Organizing Corporate Procurement for Performance: Strategy, Organization and Ambidexterity

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School of Science | Doctoral thesis (monograph) | Defence date: 2017-08-18
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Aalto University publication series DOCTORAL DISSERTATIONS, 128/2017
Over the past decade, procurement focus has gradually shifted from pursuing mainly short-term goals toward a mix of short term goals pursued through exploitation and long term strategic goals pursued through exploration. This dissertation investigates organizational antecedents and performance consequences of exploration, exploitation, and their balance in procurement activities. In my theorizing I draw upon procurement literature and research on organizational ambidexterity from organization theory. I argue that centralization of procurement activities influences exploration and exploitation and their balance because it provides efficiency and scale benefits, creates critical mass and coordination across projects, and supports the resolution of conflicts. I further argue that strategic integration influences exploration and exploitation and their balance because it is likely to increase the focus on long-term goals, yet also allows procurement to deliver impact on short-term projects and provides procurement with the necessary information to manage trade-offs among the two. Contextual ambidexterity is expected to enhance exploration, exploitation and their balance through a set of norms, values, incentives, processes and practices that enable to manage conflicting demands. Regarding the performance implications of exploration, exploitation and their balance, I predict positive effects given that exploitation allows the organization to address short-term goals while exploration enables achieving longer term goals and the balance of exploration and exploitation enables the organization to simultaneously achieve these often conflicting goals. Using data from a survey of 118 industrial organizations in Finland and Switzerland I find that, in line with my predictions, centralization is positively related to exploration, exploitation, and their balance. I further find that strategic integration is positively related to all three, as I predicted. For contextual ambidexterity, I find that performance management, one of the sub-dimensions of contextual ambidexterity, is positively related to exploration, exploitation, and their balance whereas support, a second sub-dimension, is related to exploitation and trust, a third sub-dimension, is related to the balance of exploration and exploitation. Regarding performance implications, I find that both exploration and the balance between exploration and exploitation are positively related to financial procurement performance and procurement innovation performance whereas exploitation exhibits no relationship to any dimension of procurement performance. My arguments and results add important new theoretical insights to the literatures on strategic contributions of corporate procurement, procurement's role in innovation, and the literature on ambidexterity on the organizational unit level and have important practical implications for the design and management of procurement organizations.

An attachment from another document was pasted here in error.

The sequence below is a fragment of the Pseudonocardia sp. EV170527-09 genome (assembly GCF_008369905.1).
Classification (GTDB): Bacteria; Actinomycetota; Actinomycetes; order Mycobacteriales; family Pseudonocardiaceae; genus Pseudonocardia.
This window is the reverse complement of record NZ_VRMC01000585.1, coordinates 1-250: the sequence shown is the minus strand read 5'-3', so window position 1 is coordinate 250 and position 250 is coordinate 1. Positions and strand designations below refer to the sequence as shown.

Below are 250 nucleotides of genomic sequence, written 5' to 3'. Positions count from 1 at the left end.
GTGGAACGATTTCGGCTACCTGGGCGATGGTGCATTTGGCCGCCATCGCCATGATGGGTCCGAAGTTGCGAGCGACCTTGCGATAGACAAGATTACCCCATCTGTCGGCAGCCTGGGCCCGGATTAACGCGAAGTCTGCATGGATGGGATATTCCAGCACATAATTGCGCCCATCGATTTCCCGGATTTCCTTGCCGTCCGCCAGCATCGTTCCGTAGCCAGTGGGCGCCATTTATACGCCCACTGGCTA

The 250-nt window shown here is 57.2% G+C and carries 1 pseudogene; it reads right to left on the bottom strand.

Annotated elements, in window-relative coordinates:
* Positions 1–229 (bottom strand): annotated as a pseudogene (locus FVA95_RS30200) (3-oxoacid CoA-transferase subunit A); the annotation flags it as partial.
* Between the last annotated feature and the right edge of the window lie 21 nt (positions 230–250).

Supervising professor
Tanskanen, Kari, Prof., Aalto University, Department of Industrial Engineering and Management, Finland
procurement, strategy, organization, ambidexterity, performance
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